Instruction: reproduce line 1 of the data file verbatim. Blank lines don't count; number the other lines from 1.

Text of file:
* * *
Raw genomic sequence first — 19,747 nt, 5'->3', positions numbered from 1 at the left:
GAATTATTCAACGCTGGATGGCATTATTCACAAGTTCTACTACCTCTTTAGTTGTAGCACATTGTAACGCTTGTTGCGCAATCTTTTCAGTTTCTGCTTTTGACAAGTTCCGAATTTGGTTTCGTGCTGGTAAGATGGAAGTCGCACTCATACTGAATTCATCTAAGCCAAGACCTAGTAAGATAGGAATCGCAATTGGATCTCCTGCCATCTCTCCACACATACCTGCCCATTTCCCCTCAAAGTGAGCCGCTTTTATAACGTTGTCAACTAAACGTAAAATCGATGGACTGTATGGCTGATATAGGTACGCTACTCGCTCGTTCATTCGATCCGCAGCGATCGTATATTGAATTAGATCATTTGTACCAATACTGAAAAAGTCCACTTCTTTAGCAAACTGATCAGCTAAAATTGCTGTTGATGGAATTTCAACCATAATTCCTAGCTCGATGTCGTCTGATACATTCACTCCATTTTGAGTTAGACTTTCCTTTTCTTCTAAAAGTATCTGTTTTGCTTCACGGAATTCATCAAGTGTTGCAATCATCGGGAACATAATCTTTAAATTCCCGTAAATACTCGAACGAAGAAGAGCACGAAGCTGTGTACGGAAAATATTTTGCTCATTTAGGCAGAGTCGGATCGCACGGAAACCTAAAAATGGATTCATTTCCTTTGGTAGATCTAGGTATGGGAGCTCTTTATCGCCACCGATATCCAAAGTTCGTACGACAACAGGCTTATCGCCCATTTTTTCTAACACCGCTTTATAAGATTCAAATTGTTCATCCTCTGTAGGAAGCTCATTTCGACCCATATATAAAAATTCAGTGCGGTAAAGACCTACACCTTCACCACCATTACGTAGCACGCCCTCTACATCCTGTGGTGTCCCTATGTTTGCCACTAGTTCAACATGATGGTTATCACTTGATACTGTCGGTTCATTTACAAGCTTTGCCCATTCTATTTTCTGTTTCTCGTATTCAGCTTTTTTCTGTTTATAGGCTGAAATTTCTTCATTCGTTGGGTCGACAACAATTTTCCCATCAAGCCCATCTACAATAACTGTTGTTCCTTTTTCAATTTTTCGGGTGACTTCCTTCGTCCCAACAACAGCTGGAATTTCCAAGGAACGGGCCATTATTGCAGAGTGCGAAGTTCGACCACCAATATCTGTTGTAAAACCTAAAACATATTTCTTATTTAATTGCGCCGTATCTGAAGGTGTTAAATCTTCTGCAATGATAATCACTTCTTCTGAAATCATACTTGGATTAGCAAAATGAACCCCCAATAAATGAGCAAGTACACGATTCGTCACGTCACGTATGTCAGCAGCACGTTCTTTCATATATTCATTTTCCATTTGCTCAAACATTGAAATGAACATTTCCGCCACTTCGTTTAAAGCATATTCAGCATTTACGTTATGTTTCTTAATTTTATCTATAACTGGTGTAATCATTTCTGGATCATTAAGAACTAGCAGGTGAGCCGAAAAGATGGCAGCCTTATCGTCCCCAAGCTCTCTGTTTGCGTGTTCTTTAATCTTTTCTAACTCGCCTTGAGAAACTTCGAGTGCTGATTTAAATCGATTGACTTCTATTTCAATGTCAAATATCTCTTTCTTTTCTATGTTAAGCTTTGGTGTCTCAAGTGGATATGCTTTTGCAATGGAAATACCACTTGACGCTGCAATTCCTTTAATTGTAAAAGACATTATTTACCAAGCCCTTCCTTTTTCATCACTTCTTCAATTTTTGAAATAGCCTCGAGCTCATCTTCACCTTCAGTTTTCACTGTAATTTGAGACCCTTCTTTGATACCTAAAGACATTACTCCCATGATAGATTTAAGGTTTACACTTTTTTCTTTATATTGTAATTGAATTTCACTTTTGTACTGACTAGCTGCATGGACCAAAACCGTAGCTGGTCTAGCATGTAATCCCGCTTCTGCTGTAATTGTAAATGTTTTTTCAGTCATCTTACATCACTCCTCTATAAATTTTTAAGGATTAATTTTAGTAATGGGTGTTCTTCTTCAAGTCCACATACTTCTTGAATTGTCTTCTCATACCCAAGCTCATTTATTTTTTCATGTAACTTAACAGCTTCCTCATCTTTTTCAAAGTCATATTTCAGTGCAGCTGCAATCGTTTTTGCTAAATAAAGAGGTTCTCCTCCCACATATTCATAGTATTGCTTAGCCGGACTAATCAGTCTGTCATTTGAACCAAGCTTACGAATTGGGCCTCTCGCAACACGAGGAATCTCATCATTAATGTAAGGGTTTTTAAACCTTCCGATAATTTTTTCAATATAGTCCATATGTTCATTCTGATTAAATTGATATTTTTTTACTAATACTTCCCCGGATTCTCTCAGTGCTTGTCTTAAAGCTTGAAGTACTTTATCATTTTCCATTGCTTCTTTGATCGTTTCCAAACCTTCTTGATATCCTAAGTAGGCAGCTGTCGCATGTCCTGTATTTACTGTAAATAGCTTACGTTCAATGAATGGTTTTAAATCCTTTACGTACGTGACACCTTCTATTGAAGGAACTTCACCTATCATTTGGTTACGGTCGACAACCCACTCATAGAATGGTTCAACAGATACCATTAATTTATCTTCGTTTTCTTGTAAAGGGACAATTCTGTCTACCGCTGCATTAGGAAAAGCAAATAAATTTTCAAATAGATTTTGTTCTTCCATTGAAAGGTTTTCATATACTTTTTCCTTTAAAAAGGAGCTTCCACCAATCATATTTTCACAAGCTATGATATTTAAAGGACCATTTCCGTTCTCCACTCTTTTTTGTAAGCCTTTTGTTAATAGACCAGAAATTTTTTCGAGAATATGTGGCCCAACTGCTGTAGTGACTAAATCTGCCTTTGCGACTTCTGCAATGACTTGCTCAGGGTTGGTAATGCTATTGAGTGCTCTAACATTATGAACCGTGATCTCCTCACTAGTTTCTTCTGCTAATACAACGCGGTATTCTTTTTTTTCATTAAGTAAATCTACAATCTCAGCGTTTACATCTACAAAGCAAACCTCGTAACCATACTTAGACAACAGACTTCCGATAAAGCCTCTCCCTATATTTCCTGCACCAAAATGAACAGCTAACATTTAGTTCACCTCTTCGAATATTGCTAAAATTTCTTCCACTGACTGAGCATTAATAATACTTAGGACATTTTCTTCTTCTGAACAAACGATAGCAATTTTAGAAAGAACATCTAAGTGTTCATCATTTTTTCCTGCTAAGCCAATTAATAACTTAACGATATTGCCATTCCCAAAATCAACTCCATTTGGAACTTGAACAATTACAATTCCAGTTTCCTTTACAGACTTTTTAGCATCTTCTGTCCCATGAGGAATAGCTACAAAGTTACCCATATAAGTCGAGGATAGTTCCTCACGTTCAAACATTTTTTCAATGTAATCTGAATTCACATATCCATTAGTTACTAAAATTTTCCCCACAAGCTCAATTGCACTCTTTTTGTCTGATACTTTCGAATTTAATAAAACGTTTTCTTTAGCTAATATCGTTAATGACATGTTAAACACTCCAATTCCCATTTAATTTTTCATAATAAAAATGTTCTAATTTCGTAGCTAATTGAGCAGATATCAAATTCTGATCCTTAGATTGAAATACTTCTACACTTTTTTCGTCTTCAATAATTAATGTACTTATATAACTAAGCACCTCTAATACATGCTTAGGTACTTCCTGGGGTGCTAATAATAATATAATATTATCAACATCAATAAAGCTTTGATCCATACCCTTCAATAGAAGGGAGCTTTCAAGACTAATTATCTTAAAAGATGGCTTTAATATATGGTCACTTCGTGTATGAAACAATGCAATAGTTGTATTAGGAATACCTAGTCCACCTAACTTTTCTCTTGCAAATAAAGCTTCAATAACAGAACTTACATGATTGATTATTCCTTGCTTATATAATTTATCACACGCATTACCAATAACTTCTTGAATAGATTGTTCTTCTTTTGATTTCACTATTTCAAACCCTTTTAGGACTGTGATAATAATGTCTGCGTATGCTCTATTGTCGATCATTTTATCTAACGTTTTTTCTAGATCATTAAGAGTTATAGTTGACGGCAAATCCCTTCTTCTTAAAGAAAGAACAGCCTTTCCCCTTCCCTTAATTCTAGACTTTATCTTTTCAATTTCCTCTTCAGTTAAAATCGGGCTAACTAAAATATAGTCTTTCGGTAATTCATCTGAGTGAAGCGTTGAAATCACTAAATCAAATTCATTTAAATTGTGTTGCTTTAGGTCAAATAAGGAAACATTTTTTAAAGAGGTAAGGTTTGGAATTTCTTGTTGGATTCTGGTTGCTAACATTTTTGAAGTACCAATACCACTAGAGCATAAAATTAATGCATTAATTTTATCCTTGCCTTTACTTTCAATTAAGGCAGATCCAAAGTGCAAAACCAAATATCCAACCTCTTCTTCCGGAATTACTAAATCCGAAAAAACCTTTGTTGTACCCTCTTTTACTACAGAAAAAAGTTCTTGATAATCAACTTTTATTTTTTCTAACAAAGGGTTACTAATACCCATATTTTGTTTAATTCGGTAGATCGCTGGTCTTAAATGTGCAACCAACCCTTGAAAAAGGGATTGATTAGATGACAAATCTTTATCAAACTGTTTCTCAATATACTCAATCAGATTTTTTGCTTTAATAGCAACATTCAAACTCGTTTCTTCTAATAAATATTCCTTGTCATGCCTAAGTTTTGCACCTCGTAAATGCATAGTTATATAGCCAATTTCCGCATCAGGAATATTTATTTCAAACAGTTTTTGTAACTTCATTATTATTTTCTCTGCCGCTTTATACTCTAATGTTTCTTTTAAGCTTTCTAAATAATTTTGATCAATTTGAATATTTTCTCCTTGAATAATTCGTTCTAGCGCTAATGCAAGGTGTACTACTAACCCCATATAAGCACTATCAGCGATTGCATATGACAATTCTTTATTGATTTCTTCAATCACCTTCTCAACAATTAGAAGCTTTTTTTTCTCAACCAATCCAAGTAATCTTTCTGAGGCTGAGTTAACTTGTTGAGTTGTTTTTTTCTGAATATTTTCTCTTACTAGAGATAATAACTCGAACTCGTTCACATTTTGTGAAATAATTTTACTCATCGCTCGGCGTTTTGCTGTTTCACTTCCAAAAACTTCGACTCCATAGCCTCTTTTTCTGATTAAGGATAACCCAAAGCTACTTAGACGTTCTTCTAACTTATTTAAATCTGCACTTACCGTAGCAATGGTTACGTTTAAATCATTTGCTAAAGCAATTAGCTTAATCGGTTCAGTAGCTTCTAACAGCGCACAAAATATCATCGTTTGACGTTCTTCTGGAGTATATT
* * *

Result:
Raw genomic sequence first — 19,747 nt, 5'->3', positions numbered from 1 at the left: